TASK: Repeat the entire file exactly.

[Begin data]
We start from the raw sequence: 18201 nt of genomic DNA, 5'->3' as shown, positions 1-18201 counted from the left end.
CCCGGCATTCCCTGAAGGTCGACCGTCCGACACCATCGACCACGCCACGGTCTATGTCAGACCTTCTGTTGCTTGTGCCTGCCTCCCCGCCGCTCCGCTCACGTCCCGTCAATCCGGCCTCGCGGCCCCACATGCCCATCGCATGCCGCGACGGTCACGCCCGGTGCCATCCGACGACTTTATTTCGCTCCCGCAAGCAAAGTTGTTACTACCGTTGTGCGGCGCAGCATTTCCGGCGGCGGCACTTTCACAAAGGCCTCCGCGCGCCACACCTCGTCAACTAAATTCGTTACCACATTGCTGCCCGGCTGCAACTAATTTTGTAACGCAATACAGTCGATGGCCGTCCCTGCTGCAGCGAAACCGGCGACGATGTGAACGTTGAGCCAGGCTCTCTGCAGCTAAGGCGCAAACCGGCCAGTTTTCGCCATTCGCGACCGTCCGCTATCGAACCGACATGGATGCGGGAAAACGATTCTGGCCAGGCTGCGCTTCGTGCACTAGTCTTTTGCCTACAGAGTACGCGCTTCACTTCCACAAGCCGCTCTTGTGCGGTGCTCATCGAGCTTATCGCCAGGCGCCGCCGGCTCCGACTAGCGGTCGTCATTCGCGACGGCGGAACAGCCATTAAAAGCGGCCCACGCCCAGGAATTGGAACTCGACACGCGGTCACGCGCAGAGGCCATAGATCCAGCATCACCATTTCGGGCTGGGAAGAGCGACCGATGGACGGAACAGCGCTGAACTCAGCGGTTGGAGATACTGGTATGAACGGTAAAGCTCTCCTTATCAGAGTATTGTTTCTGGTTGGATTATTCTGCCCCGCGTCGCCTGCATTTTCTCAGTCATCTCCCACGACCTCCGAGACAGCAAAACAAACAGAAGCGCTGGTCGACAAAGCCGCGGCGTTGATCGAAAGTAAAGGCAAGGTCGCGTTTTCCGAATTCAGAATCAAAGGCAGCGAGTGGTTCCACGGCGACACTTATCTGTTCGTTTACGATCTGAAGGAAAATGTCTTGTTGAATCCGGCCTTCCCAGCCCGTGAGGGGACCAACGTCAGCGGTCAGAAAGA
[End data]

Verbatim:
We start from the raw sequence: 18201 nt of genomic DNA, 5'->3' as shown, positions 1-18201 counted from the left end.
CCCGGCATTCCCTGAAGGTCGACCGTCCGACACCATCGACCACGCCACGGTCTATGTCAGACCTTCTGTTGCTTGTGCCTGCCTCCCCGCCGCTCCGCTCACGTCCCGTCAATCCGGCCTCGCGGCCCCACATGCCCATCGCATGCCGCGACGGTCACGCCCGGTGCCATCCGACGACTTTATTTCGCTCCCGCAAGCAAAGTTGTTACTACCGTTGTGCGGCGCAGCATTTCCGGCGGCGGCACTTTCACAAAGGCCTCCGCGCGCCACACCTCGTCAACTAAATTCGTTACCACATTGCTGCCCGGCTGCAACTAATTTTGTAACGCAATACAGTCGATGGCCGTCCCTGCTGCAGCGAAACCGGCGACGATGTGAACGTTGAGCCAGGCTCTCTGCAGCTAAGGCGCAAACCGGCCAGTTTTCGCCATTCGCGACCGTCCGCTATCGAACCGACATGGATGCGGGAAAACGATTCTGGCCAGGCTGCGCTTCGTGCACTAGTCTTTTGCCTACAGAGTACGCGCTTCACTTCCACAAGCCGCTCTTGTGCGGTGCTCATCGAGCTTATCGCCAGGCGCCGCCGGCTCCGACTAGCGGTCGTCATTCGCGACGGCGGAACAGCCATTAAAAGCGGCCCACGCCCAGGAATTGGAACTCGACACGCGGTCACGCGCAGAGGCCATAGATCCAGCATCACCATTTCGGGCTGGGAAGAGCGACCGATGGACGGAACAGCGCTGAACTCAGCGGTTGGAGATACTGGTATGAACGGTAAAGCTCTCCTTATCAGAGTATTGTTTCTGGTTGGATTATTCTGCCCCGCGTCGCCTGCATTTTCTCAGTCATCTCCCACGACCTCCGAGACAGCAAAACAAACAGAAGCGCTGGTCGACAAAGCCGCGGCGTTGATCGAAAGTAAAGGCAAGGTCGCGTTTTCCGAATTCAGAATCAAAGGCAGCGAGTGGTTCCACGGCGACACTTATCTGTTCGTTTACGATCTGAAGGAAAATGTCTTGTTGAATCCGGCCTTCCCAGCCCGTGAGGGGACCAACGTCAGCGGTCAGAAAGA